DENVER — Everyone agrees that retail marijuana businesses need somewhere safe to keep their money, but a bill before Gov. John Hickenlooper to set up state cannabis banking cooperatives is being criticized as half-baked.
The Colorado Bankers Association switched its position on the bill from neutral to opposed hours before the legislative session ended Wednesday. The bill barely escaped the Democratic House on a 33-31 vote after Republicans accused Hickenlooper’s office of ramming through a sloppy, hastily written proposal destined to return next year for a major clean-up.
“What’s going on with this bill is an embarrassment, and the governor’s office should be embarrassed for bringing this up,” said House Minority Leader Brian DelGrosso (R-Loveland) during last week’s floor debate.
Even Mike Elliott, executive director of the Marijuana Industry Group, acknowledged that House Bill 1398 wasn’t ideal, but said it would be a helpful first step toward finding a permanent fix.
“Colorado is trying everything possible to solve this problem,” said Elliott in a statement. “HB1398 is likely not a solution to the banking problem, but an opportunity to move the conversation forward. It will allow cannabis credit coops to form, and seek permission from the Fed [Federal Reserve] to access merchant services and checking.”
Jennifer Waller, senior vice-president of the Colorado Bankers Association, said the proposed cannabis coops have no chance of gaining access to the Federal Reserve system, a necessary condition for receiving a charter from the state, because they deal with a product that’s illegal under federal law.
She said her association had agreed to remain neutral on the understanding that “this was more the state sending a message than creating anything that would truly work,” but moved to the opposition camp after the bill was amended shortly before passage to include the industrial-hemp business.
“I’m concerned due to the rush of the bill — there were no group meetings, this wasn’t a well-vetted, well-planned process — that there will be unintended consequences,” said Waller. “And then expanding their powers to include more industries seemed quite dangerous, when you still don’t know what you’re dealing with this one bill, and then you’re expanding it to include other industries. It seemed like an extremely bad precedent.”
State Rep. Libby Szabo (R-Arvada) tried unsuccessfully to reinsert a study on the issue after it was stripped by the House Appropriations Committee.
“I don’t normally like studies and task forces, but marijuana became legal, what, five months ago? And now we’re finding all kinds of issues with the legalization of it,” said Szabo. “And I think what we need to do before we rush into a Colorado state coop/marijuana bank—we need to study it.”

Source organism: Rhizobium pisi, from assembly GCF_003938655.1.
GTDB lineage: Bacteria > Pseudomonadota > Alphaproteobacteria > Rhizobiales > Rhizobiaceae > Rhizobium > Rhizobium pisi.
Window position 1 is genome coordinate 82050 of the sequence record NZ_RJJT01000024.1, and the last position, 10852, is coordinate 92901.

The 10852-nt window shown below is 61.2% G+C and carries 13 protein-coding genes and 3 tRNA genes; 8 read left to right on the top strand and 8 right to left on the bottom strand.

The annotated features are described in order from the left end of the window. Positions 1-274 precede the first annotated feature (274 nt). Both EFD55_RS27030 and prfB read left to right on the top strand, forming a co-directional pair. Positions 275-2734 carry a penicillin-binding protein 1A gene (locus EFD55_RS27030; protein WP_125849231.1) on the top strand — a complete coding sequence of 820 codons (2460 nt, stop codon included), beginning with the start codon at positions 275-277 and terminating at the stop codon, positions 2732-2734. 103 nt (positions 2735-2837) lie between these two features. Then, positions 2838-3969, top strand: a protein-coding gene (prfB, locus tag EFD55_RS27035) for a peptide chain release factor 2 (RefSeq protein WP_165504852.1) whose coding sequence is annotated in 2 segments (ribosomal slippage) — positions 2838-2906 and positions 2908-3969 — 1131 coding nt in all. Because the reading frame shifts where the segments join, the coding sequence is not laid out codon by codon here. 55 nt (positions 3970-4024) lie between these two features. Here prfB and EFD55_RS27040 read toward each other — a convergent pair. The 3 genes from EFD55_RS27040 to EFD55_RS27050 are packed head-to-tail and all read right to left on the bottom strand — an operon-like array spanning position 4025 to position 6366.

The largely cash-only marijuana industry has become ripe target for thieves. State Rep. Jonathan Singer (D-Longmont), the bill’s sponsor, pointed to figures from the Denver Police Department showing that 17 percent of retail marijuana operations had been robbed.
He said the bill’s cannabis cooperatives “aren’t banks, they aren’t FDIC or NCUA insured. What this bill does is create a cooperative system that’s highly regulated, looks similar to credit unions with greater scrutiny, and allows us to create a system where we can go to the Federal Reserve [and] present them with a well thought-out plan.”
DelGrosso took exception to the “well thought-out” part, noting that the bill was introduced a week before the end of the session and zoomed through three committees in 24 hours. Even those who testified on the 43-page bill during committee hearings acknowledged that they hadn’t read it, he said.
“The governor’s office comes down and pulls people out of committee, twists their arm to say, ‘Trust us, it’s a good bill, you need to vote yes,’” said DelGrosso. “Then suddenly all these members that were no’s are now yes’s because they’ve seen the light.”
House Speaker Mark Ferrandino (D-Denver) said that legislative action was needed to force the federal government’s hand.
“A study is not needed. We have studied this thing to death,” said Ferrandino. “We actually have to take some action so the federal government and the Federal Reserve bank will actually respond to what we are doing.”
Ultimately, said Waller, Congress needs to resolve the issue. The bankers’ association is supporting a bill by Rep. Ed Perlmutter to allow the marijuana industry access to the banking system.
“We still think it will take an act of Congress, which is what we’ve always said,” said Waller. “We are supportive of Congressman Perlmutter’s bill on this, although that doesn’t seem to be getting much traction federally.”